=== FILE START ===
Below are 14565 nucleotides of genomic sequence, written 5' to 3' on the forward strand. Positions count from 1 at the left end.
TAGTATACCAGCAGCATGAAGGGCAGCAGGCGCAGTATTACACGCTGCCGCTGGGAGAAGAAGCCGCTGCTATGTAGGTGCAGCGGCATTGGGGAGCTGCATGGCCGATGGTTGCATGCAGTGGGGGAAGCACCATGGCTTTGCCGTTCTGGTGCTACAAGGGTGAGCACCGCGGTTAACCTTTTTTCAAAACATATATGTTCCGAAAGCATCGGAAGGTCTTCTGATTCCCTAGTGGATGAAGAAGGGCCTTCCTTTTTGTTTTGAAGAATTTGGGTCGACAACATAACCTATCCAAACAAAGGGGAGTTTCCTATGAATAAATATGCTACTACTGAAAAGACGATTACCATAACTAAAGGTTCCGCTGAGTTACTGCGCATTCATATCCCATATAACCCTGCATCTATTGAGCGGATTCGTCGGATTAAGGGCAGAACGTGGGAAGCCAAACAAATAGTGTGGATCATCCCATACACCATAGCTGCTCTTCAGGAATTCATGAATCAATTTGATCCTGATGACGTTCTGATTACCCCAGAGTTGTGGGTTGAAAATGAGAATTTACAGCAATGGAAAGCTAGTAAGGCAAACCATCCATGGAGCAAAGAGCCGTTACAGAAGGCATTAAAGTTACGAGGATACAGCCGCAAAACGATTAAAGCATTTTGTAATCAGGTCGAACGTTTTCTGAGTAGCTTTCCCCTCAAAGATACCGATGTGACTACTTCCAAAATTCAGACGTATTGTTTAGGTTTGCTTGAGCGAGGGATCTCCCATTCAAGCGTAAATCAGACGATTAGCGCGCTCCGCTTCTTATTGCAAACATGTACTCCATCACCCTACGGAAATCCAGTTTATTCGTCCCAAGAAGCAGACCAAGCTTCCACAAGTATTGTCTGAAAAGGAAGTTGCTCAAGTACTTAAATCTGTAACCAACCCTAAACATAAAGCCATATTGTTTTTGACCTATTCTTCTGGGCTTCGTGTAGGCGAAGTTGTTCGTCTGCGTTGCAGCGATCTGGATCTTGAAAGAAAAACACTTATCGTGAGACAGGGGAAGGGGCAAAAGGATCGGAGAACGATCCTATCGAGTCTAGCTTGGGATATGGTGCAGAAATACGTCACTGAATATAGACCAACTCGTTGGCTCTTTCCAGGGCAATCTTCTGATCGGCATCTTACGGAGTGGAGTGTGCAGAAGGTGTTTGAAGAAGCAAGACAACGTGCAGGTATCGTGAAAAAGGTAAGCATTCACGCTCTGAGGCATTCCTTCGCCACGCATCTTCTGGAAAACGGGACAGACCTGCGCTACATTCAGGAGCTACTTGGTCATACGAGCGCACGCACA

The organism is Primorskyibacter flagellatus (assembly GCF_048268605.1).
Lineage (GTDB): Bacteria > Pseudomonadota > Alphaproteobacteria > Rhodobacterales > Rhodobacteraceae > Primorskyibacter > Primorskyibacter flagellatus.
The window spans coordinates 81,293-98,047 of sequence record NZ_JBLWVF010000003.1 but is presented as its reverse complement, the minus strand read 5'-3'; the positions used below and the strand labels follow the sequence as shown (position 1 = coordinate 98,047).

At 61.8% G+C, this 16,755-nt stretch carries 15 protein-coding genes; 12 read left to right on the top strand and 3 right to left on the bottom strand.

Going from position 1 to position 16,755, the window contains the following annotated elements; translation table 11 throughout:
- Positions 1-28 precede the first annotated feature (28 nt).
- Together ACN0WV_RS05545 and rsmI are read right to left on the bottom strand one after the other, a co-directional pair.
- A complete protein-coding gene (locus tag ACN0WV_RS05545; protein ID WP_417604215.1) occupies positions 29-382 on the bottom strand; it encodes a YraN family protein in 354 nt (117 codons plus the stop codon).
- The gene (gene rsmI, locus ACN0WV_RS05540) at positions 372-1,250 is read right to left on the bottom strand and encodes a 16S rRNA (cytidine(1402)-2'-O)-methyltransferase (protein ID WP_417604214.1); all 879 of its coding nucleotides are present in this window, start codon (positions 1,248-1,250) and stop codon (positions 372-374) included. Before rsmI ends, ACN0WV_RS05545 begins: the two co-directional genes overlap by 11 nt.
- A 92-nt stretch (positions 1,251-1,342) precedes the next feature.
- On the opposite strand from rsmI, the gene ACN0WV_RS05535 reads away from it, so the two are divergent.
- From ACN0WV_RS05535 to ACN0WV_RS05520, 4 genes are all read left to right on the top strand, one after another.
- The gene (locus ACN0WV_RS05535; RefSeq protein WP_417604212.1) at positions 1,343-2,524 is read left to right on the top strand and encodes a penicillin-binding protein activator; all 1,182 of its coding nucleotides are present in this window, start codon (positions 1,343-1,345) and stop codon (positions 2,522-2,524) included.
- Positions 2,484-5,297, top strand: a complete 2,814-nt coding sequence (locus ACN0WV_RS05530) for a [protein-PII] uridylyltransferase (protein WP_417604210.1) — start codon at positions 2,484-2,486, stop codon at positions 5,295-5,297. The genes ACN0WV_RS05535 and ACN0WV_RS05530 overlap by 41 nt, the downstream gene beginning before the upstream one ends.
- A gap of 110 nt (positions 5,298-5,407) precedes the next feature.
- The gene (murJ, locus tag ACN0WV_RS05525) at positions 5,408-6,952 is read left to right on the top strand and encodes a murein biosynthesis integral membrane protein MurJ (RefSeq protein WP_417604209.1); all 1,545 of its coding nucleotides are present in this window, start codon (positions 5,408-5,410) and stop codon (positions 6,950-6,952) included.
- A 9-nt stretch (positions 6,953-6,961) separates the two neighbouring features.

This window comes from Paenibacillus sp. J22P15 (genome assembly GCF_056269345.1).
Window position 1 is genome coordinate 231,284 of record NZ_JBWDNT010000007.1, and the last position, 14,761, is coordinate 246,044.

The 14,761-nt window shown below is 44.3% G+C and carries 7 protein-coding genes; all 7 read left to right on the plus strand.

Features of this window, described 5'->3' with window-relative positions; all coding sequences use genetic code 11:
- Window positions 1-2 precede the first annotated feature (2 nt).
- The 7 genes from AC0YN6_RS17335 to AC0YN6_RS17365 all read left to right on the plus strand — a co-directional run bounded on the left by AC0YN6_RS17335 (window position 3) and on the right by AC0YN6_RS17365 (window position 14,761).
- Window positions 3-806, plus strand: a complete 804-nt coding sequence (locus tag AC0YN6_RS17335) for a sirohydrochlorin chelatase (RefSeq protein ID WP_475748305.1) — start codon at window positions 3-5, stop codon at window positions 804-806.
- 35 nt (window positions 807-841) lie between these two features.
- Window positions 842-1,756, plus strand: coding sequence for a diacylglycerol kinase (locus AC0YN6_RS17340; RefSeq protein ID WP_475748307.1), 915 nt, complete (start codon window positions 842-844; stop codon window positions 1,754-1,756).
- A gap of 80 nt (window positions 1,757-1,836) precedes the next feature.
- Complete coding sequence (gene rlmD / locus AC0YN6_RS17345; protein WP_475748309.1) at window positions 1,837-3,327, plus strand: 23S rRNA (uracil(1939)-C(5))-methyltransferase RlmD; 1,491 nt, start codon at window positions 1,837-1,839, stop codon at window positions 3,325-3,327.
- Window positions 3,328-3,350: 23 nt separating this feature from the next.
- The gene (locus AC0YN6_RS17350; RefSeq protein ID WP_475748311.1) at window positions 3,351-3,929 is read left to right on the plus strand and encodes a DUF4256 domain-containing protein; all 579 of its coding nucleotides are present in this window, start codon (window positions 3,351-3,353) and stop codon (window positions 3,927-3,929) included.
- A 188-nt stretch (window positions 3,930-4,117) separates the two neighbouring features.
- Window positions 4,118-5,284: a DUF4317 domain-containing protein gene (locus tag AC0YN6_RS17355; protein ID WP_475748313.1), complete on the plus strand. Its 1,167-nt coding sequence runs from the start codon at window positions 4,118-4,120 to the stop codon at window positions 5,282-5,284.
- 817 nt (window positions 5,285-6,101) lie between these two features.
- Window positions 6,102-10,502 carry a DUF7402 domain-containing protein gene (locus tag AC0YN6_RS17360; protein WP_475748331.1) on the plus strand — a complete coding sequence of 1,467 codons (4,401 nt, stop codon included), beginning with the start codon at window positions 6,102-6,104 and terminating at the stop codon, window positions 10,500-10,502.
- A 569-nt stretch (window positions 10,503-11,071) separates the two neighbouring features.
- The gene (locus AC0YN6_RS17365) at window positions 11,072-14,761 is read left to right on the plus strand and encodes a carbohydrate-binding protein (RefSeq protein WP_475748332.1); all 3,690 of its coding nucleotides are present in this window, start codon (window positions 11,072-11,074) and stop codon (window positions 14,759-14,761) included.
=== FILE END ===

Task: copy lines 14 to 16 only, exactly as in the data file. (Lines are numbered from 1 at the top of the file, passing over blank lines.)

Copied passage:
- From ACN0WV_RS05535 to ACN0WV_RS05520, 4 genes are all read left to right on the top strand, one after another.
- The gene (locus ACN0WV_RS05535; RefSeq protein WP_417604212.1) at positions 1,343-2,524 is read left to right on the top strand and encodes a penicillin-binding protein activator; all 1,182 of its coding nucleotides are present in this window, start codon (positions 1,343-1,345) and stop codon (positions 2,522-2,524) included.
- Positions 2,484-5,297, top strand: a complete 2,814-nt coding sequence (locus ACN0WV_RS05530) for a [protein-PII] uridylyltransferase (protein WP_417604210.1) — start codon at positions 2,484-2,486, stop codon at positions 5,295-5,297. The genes ACN0WV_RS05535 and ACN0WV_RS05530 overlap by 41 nt, the downstream gene beginning before the upstream one ends.